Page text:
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WendiLawsonSee_CriticalPaper1 - Wendi Lawson See EN323...

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Wendi Lawson See EN323 Middle Eastern Literature Spring 2008 Critical Essay #1 Naguib Mahfouz may be considered a literary hero. To some, he is said to have invented the modern Arab novel. Certainly, his work drew appreciation even in non- Islamic circles, as he was awarded the Nobel Prize for Literature in 1988—the first Arab writer to do so. It is generally agreed that he is one of very few Arabic writers to devote considerable time and effort to the subject of existentialism. However, he also was no stranger to controversy. He often creatively weaved his own political viewpoint into his narratives. His support for Salman Rushdie lead to a 1994 assassination attempt when a Muslim fundamentalist heeding a fatwa call stabbed Mahfouz in the neck. He survived and was a grand old 94 when he died in August of 2007. Arabian Nights and Days is a clever retelling of several tales from the collection known as either as “The Thousand and One Nights” or “Arabian Nights”. The original tales were mostly independent of each other, but Mahfouz masterfully manipulated them to create a continuing narrative, keeping with the popular Arabic technique of hiding a story within a story. While the original featured fascinating characters whose stories, once told, disappear from the chronicle, Mahfouz’s characters are woven throughout the entire book, changing as they meet up with new characters as needed for the tale. Additionally, while the original’s point of view was either first or third person, Mahfouz employs a narrator for his novel. Arabian Nights and Days is set in the same town where the original “Nights” took place. The original tales were supposedly created by Queen Shahrazad in order to preserve her life. Her husband, the Sultan Shahriyar, has a murderous past in which he would marry a new virgin each day and after the consummation at night, have his bride executed at daylight. The Queen in the original tales told her “stories” to her husband nightly, consistently leaving the ending untold so that he would spare her life in the morning, so as to continue the tale the following night. Herein lies one of the main differences between Mahfouz’s narrative and the original “Nights”: while the original centered mainly on the development of stories by the Queen in order to prolong her life,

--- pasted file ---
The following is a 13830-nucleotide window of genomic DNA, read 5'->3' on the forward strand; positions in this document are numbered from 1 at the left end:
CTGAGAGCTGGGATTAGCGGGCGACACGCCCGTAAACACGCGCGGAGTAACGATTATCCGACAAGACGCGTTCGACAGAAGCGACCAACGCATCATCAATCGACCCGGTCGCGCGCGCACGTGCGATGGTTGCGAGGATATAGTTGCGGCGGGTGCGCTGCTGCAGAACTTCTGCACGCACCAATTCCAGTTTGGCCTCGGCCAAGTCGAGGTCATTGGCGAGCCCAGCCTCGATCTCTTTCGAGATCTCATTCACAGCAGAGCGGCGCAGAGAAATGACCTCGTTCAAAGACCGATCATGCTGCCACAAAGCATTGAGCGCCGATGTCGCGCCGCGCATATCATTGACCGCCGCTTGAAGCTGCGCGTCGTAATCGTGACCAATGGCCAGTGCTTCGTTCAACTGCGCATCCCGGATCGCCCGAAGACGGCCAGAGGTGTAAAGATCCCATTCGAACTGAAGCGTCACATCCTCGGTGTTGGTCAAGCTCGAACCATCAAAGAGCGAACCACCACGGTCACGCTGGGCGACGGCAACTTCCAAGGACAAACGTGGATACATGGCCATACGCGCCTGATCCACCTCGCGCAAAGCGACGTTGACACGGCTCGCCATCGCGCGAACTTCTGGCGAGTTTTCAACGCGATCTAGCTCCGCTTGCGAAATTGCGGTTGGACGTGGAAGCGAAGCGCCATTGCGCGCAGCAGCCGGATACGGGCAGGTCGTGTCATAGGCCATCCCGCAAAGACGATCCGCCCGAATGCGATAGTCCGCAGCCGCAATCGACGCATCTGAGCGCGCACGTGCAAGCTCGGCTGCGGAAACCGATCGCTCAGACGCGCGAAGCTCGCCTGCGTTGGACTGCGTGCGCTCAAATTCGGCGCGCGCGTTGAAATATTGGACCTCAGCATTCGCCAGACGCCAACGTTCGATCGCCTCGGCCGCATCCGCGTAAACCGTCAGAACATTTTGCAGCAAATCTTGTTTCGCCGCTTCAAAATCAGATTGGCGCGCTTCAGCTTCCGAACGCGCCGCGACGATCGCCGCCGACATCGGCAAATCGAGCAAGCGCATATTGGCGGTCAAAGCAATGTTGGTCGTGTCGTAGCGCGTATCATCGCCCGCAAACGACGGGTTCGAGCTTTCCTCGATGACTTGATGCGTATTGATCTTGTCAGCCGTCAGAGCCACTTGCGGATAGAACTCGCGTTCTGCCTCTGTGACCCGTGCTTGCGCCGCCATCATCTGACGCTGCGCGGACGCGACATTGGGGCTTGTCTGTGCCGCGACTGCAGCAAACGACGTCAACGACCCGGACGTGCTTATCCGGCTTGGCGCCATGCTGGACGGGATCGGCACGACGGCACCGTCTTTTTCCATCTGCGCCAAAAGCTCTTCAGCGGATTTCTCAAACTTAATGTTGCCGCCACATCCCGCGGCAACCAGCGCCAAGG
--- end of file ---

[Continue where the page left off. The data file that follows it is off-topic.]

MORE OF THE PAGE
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Mahfouz makes the pricking of the Sultan’s conscience the background thread of the novel. Mahfouz begins his novel where Shahrazad left off. The first chapter opens with the Sultan advising his vizier Dandan, who also is Shahrazad’s father, that although she has finally run out of stories, she has given birth to a son so he is going to spare her life and allow her to remain the Queen. This opening also introduces the main theme of the book—that the Sultan is profoundly unhappy when remembering his dreadful past and is lost as to how to atone for his sins.
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